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‘Let the light in’

BUCHAREST (AFP) – As a child, Roma actress and playwright Alina Serban didn’t see herself represented on television, in movies or books, her stigmatised community shunned from the cultural mainstream.

She has dedicated her career to changing that, and last month became the first Roma to stage her work at Bucharest’s National Theatre.

“I grew up in this country, but I’ve never been able to recognise myself in the stories,” the 34-year-old told AFP.

“That’s why it’s important for me to crack open the door and let the light in. It’s like I’m planting a flag,” she added, speaking between rehearsals.

Her show, called Cel mai bun copil din lume (The Best Child in the World) and based on her life, opened on January 21 to sold out audiences.

It is a moving and at times funny story about a girl who triumphs against all odds, but can’t escape the stigma she faces as a Roma.

“This is the first time that a Roma story, written, staged and performed by a Roma artist has been welcomed on the national scene,” she said.

Alina Serban (L) poses during a photo session for the poster of her show in Bucharest. PHOTOS: AFP
Alina receives feedback for her show from artistic consultant Andrei Majeri (R), while choreographer Razvan Rotaru listens, in the hall of the National Theatre
ABOVE & BELOW: Alina performs on stage during a rehearsal and Alina stands on stage during the first public performance of her one-woman-show


Romania, one of the poorest countries in the European Union (EU), has the largest Roma minority in Europe, around two million strong, according to NGOs.

But many Roma are reluctant to identify themselves as such for fear of discrimination.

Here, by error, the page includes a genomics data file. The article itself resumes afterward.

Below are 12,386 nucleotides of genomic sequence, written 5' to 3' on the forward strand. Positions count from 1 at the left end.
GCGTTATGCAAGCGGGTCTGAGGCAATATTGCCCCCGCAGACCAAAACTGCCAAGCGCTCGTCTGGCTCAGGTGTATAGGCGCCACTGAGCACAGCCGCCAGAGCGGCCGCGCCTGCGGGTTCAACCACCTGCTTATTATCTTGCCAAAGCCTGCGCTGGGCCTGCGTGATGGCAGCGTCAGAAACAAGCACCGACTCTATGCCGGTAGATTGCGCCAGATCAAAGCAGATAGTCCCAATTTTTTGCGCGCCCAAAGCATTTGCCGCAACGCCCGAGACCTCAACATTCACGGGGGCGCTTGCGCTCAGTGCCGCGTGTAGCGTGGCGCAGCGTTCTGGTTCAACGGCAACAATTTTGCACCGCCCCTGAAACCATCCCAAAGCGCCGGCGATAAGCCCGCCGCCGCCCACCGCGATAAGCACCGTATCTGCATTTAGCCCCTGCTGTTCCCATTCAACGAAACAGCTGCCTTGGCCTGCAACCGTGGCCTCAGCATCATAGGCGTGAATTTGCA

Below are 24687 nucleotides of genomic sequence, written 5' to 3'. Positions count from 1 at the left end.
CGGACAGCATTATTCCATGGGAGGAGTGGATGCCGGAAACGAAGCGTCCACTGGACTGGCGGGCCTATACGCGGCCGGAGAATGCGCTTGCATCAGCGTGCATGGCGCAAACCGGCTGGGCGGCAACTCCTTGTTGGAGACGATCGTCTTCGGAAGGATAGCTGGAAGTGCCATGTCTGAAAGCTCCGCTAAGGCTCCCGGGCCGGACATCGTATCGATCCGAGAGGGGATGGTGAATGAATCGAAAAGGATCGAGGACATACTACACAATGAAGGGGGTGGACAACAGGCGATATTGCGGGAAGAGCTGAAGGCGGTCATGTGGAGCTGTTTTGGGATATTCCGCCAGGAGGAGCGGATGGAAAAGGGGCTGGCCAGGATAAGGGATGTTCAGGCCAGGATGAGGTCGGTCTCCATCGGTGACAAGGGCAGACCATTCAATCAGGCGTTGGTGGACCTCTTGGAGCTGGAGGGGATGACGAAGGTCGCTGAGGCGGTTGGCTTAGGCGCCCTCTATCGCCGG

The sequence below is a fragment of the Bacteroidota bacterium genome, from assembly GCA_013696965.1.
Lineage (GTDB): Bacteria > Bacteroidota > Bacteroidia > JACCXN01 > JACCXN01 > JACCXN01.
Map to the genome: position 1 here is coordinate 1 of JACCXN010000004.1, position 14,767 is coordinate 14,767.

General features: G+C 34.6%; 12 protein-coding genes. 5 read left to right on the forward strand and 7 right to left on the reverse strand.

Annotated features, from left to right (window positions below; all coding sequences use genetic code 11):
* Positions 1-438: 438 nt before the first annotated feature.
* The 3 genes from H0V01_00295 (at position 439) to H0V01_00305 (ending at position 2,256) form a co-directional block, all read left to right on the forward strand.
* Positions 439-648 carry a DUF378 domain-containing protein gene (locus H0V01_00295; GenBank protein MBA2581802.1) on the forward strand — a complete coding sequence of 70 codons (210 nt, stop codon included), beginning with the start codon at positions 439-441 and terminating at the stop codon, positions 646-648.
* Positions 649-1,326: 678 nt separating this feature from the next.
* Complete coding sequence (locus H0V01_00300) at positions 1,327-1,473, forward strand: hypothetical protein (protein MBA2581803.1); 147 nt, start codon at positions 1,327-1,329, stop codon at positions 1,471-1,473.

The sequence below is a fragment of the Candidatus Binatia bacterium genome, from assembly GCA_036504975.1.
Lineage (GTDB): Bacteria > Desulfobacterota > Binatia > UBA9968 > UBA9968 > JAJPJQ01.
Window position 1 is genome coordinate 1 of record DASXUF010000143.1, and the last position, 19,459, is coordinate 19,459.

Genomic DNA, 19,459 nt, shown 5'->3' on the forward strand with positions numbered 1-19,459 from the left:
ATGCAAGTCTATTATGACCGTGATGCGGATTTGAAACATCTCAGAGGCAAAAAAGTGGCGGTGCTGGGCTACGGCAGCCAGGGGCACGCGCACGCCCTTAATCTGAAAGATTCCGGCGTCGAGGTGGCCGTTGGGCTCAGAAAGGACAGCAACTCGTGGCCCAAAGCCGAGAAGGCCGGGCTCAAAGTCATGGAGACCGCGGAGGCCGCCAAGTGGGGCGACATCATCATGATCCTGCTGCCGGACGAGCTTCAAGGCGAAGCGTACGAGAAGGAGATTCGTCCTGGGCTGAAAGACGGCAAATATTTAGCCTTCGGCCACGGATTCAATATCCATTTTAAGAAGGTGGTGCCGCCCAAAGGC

Officially they are only 621,000 out of Romania’s population of 19 million.

Serban said she started to realise her Roma identity at age nine when she and her parents, beset by financial difficulties, had to leave their apartment in a working-class Bucharest district.

They settled in a cob house without running water, alongside her aunts and uncles.
That’s when she heard a remark at school that will haunt her forever: “She’s not Romanian, she’s a gypsy”.

The pejorative word “gypsy” is often replaced by “crow” in Romanian.

It’s a reference Serban uses in her play: she wears a black feather crow mask that she cannot shake off.

Tired of having to hide where she lived, she promised herself she would get out of the “slum”.

She became the first in her family to graduate from high school and was then admitted to Bucharest’s prestigious Academy of Theatre and Cinema.

She followed up with studies in New York and London financed by grants.

Serban won acclaim on the international stage, including for her roles in the 2019 movie Gipsy Queen about a struggling single mother who fights in the ring, and the 2018 Belgian film Alone at My Wedding.


But “that was not enough”, she said. She continued to be shaken by self-doubt.

“The problem with racism is that the hate that others project on you becomes self-hate.

And you end up suffering from impostor syndrome,” Serban said.

Among her many projects is a feature film on Roma slavery – a dark page in Romania’s history which Serban has already explored in a play Marea rusine (The Great Shame).

For centuries, the traditionally nomadic minority was reduced to slavery – until that was abolished in 1856 – and then subjected to forced assimilation under communism.

Even today, racism continues, and Roma access to employment and housing is difficult.

According to opinion polls published in 2018 and 2020, seven in 10 Romanians said they “do not trust the Roma”.


Despite everything, the artist sees reasons for hope as Roma culture becomes “cool” among the younger generation.

More open to diversity, they are interested in Roma music and fashion, while school textbooks have started mentioning the enslavement of Roma, according to sociologist Adrian Furtuna.

“There is beginning to be an awareness” of what the Roma have endured, he told AFP.

Holding back tears, Serban said that by openly talking about her Roma identity she “endangered” her mother, who could have lost her job as a cleaner or been evicted.

“If I continue, it’s because at the end of the films or plays in which I act, I see a gleam in the eyes of the spectators,” Serban said.

“I am convinced that I can change the world with the stories I tell”.